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With no vote to the contrary, 14,010 members of the Benguet Electric Cooperative (Beneco) opted in three annual general membership assemblies to convert the power distribution firm into a stock cooperative.
“Conversion into a genuine cooperative is our only shield against capital speculators eyeing to buy Beneco, especially now that it has developed into one of the country’s most viable power distribution system,” explained general manager Gerardo Verzosa.
During the conssultations, Verzosa pointed out that at least two electric cooperatives in the country had already been taken over by a private power company.
Verzosa had steered Beneco to become one of the most viable and successful cooperatives in the country under a conversion system designed by the late President Ferdinand Marcos.
“Whatever gains the cooperative has achieved should be for the benefit of its memer-consumers, not giant private firms whose main aim is profit,” Verzosa added.
Marcos, during his martial law dictatorship, ordered the privatization of the telephone system, conversion of water systems into government corporations and the power distribution system into “non-stock, non-profit” cooperatives.
Operating as such, Beneco underwent numerous changes in management until Verzosa was appointed manager by the National Electrification Administration which practically has sole power over electric cooperatives, including the right to veto resolutions passed by their general assemblies.
In the three recent general assemblies, Beneco members in Tublay voted 2,476 against 0 for conversion, followed by 3,234 – 0 in Bokod and 8,300-0 last June 15 at the Burnham Athletic Bowl here in Baguio.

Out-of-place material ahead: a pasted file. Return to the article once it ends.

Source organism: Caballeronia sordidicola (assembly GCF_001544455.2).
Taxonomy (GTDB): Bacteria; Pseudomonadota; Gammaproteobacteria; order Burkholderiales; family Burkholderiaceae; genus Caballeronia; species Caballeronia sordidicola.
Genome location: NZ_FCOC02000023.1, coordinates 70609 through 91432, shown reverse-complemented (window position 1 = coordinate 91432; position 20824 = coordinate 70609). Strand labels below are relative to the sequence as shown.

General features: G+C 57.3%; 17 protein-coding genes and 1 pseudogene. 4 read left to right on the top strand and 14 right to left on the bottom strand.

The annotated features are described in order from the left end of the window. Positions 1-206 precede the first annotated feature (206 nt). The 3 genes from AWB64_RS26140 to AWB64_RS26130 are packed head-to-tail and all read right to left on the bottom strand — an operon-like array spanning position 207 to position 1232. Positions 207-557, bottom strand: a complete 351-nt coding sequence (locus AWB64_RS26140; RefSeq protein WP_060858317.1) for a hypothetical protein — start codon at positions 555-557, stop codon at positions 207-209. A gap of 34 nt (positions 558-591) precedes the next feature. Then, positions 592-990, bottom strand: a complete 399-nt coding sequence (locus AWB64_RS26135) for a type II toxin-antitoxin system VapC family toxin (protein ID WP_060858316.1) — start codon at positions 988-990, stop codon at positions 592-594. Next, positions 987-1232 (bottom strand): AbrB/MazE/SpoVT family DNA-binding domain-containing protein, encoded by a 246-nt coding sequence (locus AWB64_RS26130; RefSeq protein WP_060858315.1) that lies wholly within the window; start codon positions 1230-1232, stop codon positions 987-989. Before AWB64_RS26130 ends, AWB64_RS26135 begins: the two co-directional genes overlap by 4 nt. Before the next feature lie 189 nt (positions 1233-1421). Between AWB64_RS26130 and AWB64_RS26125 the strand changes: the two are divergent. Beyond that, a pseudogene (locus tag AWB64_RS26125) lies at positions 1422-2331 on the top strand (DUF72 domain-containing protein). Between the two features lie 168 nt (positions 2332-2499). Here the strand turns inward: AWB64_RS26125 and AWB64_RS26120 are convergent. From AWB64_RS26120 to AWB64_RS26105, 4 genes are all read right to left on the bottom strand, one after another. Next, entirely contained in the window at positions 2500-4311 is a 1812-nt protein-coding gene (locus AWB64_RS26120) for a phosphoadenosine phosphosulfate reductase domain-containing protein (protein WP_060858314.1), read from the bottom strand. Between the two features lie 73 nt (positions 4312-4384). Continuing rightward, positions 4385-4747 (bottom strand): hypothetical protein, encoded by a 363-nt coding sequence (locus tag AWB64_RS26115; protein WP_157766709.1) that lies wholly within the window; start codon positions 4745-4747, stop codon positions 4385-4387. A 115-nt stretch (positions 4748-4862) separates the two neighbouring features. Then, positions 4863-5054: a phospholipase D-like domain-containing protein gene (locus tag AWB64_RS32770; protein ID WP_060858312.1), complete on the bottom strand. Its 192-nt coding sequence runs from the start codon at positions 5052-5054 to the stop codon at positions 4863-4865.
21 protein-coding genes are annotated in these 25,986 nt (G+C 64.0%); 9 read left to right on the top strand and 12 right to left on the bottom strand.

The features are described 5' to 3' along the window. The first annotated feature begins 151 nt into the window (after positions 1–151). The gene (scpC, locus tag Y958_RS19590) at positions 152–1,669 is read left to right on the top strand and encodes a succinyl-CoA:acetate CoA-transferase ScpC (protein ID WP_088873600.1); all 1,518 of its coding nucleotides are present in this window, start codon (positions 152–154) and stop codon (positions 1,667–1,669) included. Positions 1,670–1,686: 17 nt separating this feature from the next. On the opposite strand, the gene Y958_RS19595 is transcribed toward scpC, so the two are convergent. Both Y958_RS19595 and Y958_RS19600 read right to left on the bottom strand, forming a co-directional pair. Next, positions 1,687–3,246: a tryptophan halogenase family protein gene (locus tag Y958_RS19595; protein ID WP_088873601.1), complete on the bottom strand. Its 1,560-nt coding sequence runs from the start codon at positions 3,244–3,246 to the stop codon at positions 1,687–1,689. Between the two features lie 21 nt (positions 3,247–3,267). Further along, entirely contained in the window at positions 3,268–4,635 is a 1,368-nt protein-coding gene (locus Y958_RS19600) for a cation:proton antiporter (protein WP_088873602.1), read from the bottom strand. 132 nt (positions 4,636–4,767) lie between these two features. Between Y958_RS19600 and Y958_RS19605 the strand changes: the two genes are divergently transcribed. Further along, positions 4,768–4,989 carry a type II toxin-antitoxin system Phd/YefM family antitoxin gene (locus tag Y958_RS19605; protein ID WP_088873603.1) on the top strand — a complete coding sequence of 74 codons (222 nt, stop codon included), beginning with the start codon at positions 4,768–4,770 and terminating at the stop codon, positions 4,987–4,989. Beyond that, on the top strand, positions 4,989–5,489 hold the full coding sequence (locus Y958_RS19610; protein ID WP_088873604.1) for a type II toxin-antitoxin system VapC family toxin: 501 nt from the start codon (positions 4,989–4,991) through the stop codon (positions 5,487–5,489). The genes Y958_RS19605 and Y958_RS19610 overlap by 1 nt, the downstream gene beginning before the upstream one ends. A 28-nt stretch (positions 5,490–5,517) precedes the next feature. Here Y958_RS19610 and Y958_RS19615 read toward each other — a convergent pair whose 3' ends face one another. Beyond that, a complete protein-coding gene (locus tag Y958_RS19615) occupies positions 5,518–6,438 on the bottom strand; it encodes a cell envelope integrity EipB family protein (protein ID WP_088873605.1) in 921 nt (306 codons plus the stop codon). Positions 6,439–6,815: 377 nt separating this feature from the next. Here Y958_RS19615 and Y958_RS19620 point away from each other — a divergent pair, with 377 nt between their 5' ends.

Under Verzosa’s leadership, Beneco turned from a financially troubled distributor into one of the country’s viable cooperatives.
Beneco, led by president Rocky Aliping, captured eight national awards during the 2018 national Lumen Awards last April 28 in Tagum City.
Topping the honors was the “Single Digit System Loss of the Year” award for Beneco’s success in reducing its “system loss” to 9.08 percent, resulting in savings amounting to millions of pesos.
“System loss” refers to electricity losses that always come when current is distributed through the wires, from the power plant to the end consumer.
Beneco likewise got the award for its 100 percent collection efficiency, reduced power rate of P7.1292 per kilowatthour, lowest power rate (on grid) , best in collection performance, model headquarters facilities, Triple A category award, certificated of recognition for participation in Task Force Kapatid for victims of Typhoon Lawin and Typhoon Nina, and exemplary management awad for the general manage,
Backing up the move for Beneco’s conversion into a genuine cooperative and shield it from being taken over by private power developers are former Beneco general manager Peter Cosalan, former national cooperatives president Renato Fernandez and other local leaders of the coop movement.
By Ramon Dacawi